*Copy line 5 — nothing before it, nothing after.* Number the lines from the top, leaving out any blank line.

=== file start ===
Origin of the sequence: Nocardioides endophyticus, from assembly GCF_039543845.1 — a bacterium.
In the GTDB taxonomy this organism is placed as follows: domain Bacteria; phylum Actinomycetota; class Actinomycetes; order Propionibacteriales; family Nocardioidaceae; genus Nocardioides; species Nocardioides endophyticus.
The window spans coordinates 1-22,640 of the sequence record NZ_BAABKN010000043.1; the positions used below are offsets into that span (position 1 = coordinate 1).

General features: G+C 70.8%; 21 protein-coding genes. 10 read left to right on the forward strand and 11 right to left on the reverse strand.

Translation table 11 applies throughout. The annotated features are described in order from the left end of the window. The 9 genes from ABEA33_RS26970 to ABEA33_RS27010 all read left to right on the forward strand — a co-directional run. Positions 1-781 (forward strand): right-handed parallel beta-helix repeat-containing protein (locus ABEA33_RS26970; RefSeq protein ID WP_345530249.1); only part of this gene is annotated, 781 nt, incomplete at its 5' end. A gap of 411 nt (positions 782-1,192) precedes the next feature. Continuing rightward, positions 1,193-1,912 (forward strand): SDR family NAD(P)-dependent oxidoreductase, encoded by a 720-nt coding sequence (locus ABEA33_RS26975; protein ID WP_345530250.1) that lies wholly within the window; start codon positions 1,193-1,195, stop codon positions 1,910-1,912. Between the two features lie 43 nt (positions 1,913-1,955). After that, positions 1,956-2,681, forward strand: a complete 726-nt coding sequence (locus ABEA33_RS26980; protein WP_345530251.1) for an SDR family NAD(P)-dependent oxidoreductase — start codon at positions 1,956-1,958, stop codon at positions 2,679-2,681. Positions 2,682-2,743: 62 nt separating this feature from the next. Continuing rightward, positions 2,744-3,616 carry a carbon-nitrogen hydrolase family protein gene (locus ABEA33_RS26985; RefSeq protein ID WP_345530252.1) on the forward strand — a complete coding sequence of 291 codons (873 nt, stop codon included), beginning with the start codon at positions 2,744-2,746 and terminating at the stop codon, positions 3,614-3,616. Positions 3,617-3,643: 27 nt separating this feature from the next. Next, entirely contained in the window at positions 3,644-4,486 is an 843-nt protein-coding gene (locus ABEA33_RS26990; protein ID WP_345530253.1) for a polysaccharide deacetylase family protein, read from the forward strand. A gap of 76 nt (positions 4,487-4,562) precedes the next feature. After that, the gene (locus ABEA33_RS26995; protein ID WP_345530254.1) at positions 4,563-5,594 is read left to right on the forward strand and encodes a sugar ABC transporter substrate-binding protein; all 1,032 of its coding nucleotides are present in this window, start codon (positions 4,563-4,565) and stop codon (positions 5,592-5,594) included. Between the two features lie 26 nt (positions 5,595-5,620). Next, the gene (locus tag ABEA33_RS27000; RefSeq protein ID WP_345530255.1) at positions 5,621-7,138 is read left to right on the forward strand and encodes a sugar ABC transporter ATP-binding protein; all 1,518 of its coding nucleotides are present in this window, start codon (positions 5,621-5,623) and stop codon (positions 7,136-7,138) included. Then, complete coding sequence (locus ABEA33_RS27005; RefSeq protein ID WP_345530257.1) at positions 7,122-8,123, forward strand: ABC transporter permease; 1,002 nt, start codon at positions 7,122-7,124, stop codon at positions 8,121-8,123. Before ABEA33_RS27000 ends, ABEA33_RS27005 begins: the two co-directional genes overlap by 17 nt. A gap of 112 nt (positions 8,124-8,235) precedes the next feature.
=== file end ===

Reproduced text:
Translation table 11 applies throughout. The annotated features are described in order from the left end of the window. The 9 genes from ABEA33_RS26970 to ABEA33_RS27010 all read left to right on the forward strand — a co-directional run. Positions 1-781 (forward strand): right-handed parallel beta-helix repeat-containing protein (locus ABEA33_RS26970; RefSeq protein ID WP_345530249.1); only part of this gene is annotated, 781 nt, incomplete at its 5' end. A gap of 411 nt (positions 782-1,192) precedes the next feature. Continuing rightward, positions 1,193-1,912 (forward strand): SDR family NAD(P)-dependent oxidoreductase, encoded by a 720-nt coding sequence (locus ABEA33_RS26975; protein ID WP_345530250.1) that lies wholly within the window; start codon positions 1,193-1,195, stop codon positions 1,910-1,912. Between the two features lie 43 nt (positions 1,913-1,955). After that, positions 1,956-2,681, forward strand: a complete 726-nt coding sequence (locus ABEA33_RS26980; protein WP_345530251.1) for an SDR family NAD(P)-dependent oxidoreductase — start codon at positions 1,956-1,958, stop codon at positions 2,679-2,681. Positions 2,682-2,743: 62 nt separating this feature from the next. Continuing rightward, positions 2,744-3,616 carry a carbon-nitrogen hydrolase family protein gene (locus ABEA33_RS26985; RefSeq protein ID WP_345530252.1) on the forward strand — a complete coding sequence of 291 codons (873 nt, stop codon included), beginning with the start codon at positions 2,744-2,746 and terminating at the stop codon, positions 3,614-3,616. Positions 3,617-3,643: 27 nt separating this feature from the next. Next, entirely contained in the window at positions 3,644-4,486 is an 843-nt protein-coding gene (locus ABEA33_RS26990; protein ID WP_345530253.1) for a polysaccharide deacetylase family protein, read from the forward strand. A gap of 76 nt (positions 4,487-4,562) precedes the next feature. After that, the gene (locus ABEA33_RS26995; protein ID WP_345530254.1) at positions 4,563-5,594 is read left to right on the forward strand and encodes a sugar ABC transporter substrate-binding protein; all 1,032 of its coding nucleotides are present in this window, start codon (positions 4,563-4,565) and stop codon (positions 5,592-5,594) included. Between the two features lie 26 nt (positions 5,595-5,620). Next, the gene (locus tag ABEA33_RS27000; RefSeq protein ID WP_345530255.1) at positions 5,621-7,138 is read left to right on the forward strand and encodes a sugar ABC transporter ATP-binding protein; all 1,518 of its coding nucleotides are present in this window, start codon (positions 5,621-5,623) and stop codon (positions 7,136-7,138) included. Then, complete coding sequence (locus ABEA33_RS27005; RefSeq protein ID WP_345530257.1) at positions 7,122-8,123, forward strand: ABC transporter permease; 1,002 nt, start codon at positions 7,122-7,124, stop codon at positions 8,121-8,123. Before ABEA33_RS27000 ends, ABEA33_RS27005 begins: the two co-directional genes overlap by 17 nt. A gap of 112 nt (positions 8,124-8,235) precedes the next feature.